• HHS_MSA

Epic is coming. Invest now.


Epic is an instrument, and we have never had an instrument this good. Crucially, it’s YOUR instrument to help YOU care for YOUR patients. Using Epic will help you to organize care, ensure quality, allow transparency and accountability and it will allow patients to engage like never before.


But it is a complex instrument, because you are doing complex work. And right now, it comes out of the box, set to “average”. But there is no such thing as a good, average instrument.


Lessons learned from fighter planes


Quetelet was a mathematician/astronomer who realized that the imprecise astronomical measurements could be made “truer” if the measurements were averaged. Later, thinking he could generalize this principle, he measured people, found average measurements, and used these measurements in the army to mass-produce items for the “average” man. He changed the industrialized world.


Averages help us a great deal, but they can also be a problem. The trouble with using average like this is that when you measure people on even just 3 scales, practically nobody is average. Engineers used average sizes to build fighter planes for the average fighter pilot, but the planes fit nobody well. As fighter planes got better and better, piloting these planes got more complex and fighter pilots died. Eventually, people realized that the poorly fitting cockpit of the planes was the real problem and started making the planes customizable. Seat position, distance to the pedals and many other things in the cockpits were made adjustable for the pilot to use with precision and fighter pilots were able to handle the planes much better.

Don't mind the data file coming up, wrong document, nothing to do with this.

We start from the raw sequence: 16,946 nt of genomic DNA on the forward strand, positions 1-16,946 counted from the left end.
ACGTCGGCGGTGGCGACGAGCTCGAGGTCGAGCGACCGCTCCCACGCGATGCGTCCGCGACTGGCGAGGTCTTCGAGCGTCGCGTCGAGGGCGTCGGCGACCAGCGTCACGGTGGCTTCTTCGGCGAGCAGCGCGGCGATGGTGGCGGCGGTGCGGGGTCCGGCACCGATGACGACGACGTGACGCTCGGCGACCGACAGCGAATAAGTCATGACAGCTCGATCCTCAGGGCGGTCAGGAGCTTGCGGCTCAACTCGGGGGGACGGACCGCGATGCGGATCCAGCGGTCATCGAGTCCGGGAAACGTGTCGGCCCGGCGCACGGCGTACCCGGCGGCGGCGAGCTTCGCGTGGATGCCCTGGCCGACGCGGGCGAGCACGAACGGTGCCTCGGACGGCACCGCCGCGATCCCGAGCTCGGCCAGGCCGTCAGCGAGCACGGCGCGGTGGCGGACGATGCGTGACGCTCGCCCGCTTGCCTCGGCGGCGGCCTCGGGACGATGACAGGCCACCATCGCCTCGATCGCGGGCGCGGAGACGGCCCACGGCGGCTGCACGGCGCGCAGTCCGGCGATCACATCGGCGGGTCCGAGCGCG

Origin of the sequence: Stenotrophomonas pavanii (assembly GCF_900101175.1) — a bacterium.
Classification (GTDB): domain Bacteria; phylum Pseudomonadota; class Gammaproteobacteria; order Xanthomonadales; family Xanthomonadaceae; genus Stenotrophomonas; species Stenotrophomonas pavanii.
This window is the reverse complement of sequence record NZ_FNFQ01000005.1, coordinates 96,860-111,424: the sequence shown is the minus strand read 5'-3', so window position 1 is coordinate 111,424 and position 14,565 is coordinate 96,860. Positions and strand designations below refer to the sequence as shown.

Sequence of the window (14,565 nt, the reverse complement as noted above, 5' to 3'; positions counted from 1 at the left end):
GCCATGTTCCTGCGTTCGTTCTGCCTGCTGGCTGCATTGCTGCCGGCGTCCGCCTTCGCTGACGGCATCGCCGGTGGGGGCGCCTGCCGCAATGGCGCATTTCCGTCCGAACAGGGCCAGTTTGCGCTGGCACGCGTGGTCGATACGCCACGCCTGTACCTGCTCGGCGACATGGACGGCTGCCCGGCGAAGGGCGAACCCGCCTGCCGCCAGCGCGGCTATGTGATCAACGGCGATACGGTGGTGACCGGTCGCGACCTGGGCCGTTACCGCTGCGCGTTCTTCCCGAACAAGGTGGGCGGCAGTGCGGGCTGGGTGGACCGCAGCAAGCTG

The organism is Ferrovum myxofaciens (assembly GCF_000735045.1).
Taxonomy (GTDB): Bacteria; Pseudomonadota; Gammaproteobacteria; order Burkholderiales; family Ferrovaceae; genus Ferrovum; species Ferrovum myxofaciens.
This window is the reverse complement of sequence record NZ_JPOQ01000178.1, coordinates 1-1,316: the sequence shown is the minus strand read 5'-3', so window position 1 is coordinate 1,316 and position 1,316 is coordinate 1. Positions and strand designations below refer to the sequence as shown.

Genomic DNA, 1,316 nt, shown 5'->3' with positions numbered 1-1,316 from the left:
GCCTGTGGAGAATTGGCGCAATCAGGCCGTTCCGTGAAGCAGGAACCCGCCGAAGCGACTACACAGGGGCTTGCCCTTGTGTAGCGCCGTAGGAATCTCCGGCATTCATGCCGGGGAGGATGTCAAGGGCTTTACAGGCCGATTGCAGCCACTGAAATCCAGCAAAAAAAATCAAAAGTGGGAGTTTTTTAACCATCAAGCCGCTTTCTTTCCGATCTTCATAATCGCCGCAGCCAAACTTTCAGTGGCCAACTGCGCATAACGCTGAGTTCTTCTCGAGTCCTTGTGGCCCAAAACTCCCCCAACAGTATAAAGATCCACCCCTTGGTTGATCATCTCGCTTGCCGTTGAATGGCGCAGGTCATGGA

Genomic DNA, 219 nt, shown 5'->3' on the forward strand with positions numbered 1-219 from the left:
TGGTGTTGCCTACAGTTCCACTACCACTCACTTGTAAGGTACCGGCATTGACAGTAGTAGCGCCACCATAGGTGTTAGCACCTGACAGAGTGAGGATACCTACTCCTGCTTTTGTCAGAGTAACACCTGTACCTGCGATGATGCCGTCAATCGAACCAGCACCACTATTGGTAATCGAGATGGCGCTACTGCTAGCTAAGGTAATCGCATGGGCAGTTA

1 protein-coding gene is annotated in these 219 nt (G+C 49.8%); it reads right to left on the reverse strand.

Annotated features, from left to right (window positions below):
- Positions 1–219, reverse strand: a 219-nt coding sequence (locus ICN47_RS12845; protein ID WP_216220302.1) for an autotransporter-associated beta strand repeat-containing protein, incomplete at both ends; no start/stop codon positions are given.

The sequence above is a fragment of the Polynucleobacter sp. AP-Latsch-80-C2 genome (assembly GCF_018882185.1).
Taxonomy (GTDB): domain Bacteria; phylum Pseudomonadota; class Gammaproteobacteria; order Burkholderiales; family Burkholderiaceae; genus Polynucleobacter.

Take time to go from good to great


Now take Epic. It’s a really complex instrument, like a fighter plane. And you don’t have an average practice, you have YOUR practice. To do good work at the level of complexity in your practices, each of you needs to learn how to use Epic and then adjust your version of Epic for you to use best.


It takes some time to become familiar with Epic. The investment you make now to learn Epic will pay dividends as you soar through your work. And once you know Epic well, you will be able to customize it to your practice, because the Epic designers have built in tons of customization points for you. Set things up so that when you open Epic, it is already tuned to your practice. Make a few tweaks here and there so that one word or one keystroke will set a cascade of things to happen. Organize how you fly through the program so that you can automate processes.


Training is your key to success at Go-Live


Make your investment in Epic now, in training, user settings labs and the playground environment, when the patient you are practicing on is just a bunch of electrons in a simulation. You can take your time. You can sip coffee. You can bug the person on the computer next to you in your training session. If you make a mistake, you can laugh and fix it at your leisure.


But try to learn the same thing on June 4th in your clinic. Everybody will be busy, there will be some excitement and tension, and there will be a real patient waiting for you to “get it right” in Epic. Making a mistake can have real consequences.


Doctors have said over and over again that training to familiarity before Go-Live was the best thing they could have done to make the transition to Epic smoother.


So, don’t just accept the average. Invest now, when it’s easier and the consequences are low.


See you in the classroom .



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